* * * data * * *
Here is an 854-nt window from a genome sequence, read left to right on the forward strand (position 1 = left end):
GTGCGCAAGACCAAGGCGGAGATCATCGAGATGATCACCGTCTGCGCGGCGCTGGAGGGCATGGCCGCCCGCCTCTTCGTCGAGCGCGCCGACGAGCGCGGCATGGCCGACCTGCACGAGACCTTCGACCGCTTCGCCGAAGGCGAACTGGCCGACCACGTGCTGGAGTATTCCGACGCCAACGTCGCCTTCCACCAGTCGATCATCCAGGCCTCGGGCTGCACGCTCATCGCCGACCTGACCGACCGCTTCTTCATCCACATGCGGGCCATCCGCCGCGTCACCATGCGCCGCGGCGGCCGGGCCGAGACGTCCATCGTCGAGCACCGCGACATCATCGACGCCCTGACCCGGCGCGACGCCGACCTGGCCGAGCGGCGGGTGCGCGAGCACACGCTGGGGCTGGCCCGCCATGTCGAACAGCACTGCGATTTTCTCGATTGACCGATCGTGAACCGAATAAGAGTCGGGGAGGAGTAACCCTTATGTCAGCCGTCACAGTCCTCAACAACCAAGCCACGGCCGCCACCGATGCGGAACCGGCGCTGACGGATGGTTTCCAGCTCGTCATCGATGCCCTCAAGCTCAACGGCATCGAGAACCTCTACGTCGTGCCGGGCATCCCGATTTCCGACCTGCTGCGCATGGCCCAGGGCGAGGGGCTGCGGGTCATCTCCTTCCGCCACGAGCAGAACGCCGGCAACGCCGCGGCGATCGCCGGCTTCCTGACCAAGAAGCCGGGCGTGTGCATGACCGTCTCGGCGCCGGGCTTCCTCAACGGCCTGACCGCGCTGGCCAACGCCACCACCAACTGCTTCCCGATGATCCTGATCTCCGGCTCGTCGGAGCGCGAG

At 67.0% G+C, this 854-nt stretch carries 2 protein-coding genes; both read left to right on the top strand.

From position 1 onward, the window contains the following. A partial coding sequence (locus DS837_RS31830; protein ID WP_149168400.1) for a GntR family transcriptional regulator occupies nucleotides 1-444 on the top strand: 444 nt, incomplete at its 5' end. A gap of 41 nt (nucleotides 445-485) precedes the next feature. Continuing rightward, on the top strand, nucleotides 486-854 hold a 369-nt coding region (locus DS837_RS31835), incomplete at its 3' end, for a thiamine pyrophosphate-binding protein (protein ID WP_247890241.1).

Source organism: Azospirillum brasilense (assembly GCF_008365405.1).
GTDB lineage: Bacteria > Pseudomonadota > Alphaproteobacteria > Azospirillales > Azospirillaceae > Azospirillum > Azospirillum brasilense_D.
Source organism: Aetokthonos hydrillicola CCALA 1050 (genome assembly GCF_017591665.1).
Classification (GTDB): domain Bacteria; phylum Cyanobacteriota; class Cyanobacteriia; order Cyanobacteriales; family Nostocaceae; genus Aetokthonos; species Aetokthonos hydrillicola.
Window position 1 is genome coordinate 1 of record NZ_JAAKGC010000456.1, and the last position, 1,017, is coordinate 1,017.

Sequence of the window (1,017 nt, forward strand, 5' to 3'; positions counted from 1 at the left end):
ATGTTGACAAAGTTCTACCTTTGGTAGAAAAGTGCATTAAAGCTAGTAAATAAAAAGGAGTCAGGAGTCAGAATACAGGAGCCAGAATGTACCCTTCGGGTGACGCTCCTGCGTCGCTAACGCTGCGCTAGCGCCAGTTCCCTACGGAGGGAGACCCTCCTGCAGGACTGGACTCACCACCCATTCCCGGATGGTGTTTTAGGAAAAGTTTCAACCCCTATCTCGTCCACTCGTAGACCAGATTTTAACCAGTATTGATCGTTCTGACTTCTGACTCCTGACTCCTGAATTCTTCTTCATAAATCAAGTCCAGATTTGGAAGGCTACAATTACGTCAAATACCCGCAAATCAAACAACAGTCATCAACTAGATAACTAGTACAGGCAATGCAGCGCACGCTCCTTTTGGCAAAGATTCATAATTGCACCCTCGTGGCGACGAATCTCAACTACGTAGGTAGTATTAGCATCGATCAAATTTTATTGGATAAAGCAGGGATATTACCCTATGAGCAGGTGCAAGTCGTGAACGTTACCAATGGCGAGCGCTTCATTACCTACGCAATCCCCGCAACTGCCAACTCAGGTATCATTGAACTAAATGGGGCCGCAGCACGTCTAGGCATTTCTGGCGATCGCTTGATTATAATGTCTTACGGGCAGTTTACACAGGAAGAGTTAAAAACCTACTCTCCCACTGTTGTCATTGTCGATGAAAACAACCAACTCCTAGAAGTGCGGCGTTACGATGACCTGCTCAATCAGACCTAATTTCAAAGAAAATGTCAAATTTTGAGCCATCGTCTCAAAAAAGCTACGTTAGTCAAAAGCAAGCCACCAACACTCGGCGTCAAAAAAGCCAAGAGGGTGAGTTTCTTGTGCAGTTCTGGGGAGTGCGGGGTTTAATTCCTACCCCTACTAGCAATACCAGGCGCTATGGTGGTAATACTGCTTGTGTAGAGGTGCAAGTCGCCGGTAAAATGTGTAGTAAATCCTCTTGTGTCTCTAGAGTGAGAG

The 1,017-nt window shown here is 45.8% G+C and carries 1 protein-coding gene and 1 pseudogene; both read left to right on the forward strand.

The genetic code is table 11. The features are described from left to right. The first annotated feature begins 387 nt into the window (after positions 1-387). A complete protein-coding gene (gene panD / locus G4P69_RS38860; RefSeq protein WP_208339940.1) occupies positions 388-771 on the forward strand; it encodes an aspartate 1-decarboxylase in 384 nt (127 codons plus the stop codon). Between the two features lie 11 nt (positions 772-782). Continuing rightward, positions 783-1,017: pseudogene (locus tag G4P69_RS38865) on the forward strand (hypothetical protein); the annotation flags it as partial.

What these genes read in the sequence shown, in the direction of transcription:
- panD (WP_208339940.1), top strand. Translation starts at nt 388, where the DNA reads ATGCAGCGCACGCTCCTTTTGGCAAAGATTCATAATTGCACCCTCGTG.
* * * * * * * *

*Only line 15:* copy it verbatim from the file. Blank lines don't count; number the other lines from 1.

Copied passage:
- panD (WP_208339940.1), top strand. Translation starts at nt 388, where the DNA reads ATGCAGCGCACGCTCCTTTTGGCAAAGATTCATAATTGCACCCTCGTG.